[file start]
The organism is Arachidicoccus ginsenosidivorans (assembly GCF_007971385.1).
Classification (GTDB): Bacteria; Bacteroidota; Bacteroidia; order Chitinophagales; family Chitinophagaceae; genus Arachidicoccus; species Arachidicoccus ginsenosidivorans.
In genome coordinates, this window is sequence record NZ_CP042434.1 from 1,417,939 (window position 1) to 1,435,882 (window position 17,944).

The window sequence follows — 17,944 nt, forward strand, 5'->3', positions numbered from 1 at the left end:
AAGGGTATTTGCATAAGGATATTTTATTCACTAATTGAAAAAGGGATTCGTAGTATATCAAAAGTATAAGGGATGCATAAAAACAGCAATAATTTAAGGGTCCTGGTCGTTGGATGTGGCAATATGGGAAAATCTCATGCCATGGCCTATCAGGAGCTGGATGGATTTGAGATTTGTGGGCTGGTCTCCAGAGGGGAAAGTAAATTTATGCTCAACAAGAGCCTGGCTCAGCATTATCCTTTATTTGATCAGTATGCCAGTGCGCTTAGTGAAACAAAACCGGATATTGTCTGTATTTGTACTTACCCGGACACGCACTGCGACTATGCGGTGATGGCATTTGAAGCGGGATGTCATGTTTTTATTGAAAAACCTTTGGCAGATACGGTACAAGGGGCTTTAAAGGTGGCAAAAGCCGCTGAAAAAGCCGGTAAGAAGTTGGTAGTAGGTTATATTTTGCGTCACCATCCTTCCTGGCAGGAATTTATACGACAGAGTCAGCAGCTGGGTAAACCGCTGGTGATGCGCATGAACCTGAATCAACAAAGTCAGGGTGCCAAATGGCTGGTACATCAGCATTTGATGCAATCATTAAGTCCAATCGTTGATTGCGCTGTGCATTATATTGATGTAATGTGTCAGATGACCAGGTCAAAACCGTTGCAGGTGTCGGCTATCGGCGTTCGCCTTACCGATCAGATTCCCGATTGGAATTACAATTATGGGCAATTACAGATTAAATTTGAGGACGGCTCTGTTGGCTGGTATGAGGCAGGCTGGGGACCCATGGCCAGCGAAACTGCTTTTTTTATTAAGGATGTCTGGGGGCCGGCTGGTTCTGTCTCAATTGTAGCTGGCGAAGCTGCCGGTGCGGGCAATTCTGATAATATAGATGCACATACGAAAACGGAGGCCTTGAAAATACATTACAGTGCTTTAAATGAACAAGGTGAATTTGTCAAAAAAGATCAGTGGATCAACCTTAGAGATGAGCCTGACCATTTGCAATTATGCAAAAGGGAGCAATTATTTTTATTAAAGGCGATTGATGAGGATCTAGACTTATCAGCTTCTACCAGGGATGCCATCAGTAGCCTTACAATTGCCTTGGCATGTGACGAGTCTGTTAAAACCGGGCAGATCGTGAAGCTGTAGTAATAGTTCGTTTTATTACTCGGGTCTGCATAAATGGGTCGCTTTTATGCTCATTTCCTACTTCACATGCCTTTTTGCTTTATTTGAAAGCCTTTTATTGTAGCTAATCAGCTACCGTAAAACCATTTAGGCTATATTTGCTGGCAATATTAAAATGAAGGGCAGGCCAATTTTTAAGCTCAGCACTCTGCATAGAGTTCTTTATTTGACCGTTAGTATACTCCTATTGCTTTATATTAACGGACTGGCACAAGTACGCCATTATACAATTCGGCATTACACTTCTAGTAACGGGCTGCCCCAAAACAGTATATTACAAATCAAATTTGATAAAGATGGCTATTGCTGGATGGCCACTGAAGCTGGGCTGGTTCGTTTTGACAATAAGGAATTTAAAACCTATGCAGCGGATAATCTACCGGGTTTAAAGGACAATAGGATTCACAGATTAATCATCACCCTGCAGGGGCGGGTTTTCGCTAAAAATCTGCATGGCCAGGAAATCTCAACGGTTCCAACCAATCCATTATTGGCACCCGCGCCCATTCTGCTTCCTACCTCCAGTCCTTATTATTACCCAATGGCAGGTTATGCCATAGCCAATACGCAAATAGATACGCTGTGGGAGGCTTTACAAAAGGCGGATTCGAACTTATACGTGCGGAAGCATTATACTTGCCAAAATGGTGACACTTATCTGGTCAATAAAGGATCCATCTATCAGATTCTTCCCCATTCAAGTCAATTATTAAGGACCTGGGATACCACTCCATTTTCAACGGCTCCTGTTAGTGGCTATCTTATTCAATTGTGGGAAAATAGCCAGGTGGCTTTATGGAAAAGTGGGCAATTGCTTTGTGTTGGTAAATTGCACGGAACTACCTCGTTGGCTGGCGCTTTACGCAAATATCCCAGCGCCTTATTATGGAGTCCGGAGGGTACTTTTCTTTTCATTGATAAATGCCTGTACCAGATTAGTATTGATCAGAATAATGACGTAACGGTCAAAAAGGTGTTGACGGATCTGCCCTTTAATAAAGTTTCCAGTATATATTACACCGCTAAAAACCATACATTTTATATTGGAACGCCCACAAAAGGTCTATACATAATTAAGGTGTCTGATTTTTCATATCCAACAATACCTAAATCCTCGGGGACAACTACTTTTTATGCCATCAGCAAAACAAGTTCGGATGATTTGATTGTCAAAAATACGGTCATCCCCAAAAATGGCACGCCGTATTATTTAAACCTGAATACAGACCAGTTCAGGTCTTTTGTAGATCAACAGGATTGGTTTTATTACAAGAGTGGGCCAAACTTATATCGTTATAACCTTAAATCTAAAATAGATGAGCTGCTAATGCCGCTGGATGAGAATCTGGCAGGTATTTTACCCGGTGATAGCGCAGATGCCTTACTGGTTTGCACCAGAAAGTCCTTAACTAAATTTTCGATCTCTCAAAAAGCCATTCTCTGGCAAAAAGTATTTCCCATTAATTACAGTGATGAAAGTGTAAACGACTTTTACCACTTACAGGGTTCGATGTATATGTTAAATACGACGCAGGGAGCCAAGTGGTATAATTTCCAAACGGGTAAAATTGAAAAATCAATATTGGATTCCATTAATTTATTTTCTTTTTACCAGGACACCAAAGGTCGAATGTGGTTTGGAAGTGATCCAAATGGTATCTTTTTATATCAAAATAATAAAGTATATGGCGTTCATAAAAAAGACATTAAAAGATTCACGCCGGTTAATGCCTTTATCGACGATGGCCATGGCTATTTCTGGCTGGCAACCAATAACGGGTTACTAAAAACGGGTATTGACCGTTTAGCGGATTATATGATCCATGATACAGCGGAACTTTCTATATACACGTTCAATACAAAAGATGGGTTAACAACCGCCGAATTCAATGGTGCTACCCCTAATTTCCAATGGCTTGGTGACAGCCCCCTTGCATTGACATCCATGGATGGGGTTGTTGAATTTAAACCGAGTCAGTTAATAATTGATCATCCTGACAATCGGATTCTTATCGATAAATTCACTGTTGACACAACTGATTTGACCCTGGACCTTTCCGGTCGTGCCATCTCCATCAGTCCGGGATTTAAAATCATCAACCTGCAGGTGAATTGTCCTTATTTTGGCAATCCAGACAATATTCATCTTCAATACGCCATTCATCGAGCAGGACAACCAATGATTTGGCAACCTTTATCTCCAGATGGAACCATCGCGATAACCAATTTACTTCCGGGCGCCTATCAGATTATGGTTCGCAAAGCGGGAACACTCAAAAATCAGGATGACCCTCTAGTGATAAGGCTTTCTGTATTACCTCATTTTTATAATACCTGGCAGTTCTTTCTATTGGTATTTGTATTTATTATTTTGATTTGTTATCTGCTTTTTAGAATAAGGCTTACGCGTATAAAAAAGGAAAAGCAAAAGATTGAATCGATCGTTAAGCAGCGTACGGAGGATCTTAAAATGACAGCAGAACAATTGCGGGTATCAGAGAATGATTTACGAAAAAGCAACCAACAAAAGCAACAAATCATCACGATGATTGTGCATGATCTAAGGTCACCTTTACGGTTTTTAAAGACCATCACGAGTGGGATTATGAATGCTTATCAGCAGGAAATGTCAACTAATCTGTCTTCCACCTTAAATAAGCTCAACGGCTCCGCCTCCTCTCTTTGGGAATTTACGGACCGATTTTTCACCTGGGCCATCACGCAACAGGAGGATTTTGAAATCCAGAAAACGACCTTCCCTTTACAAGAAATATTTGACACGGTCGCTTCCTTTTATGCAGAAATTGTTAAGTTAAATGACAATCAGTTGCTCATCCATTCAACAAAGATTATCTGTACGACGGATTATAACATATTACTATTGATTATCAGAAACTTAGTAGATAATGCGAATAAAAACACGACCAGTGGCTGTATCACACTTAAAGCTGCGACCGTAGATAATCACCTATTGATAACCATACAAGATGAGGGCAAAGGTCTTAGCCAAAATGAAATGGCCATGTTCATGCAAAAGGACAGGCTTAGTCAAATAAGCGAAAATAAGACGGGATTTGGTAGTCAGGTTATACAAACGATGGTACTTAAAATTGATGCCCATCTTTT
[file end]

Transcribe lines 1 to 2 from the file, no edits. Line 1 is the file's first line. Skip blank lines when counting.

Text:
The organism is Arachidicoccus ginsenosidivorans (assembly GCF_007971385.1).
Classification (GTDB): Bacteria; Bacteroidota; Bacteroidia; order Chitinophagales; family Chitinophagaceae; genus Arachidicoccus; species Arachidicoccus ginsenosidivorans.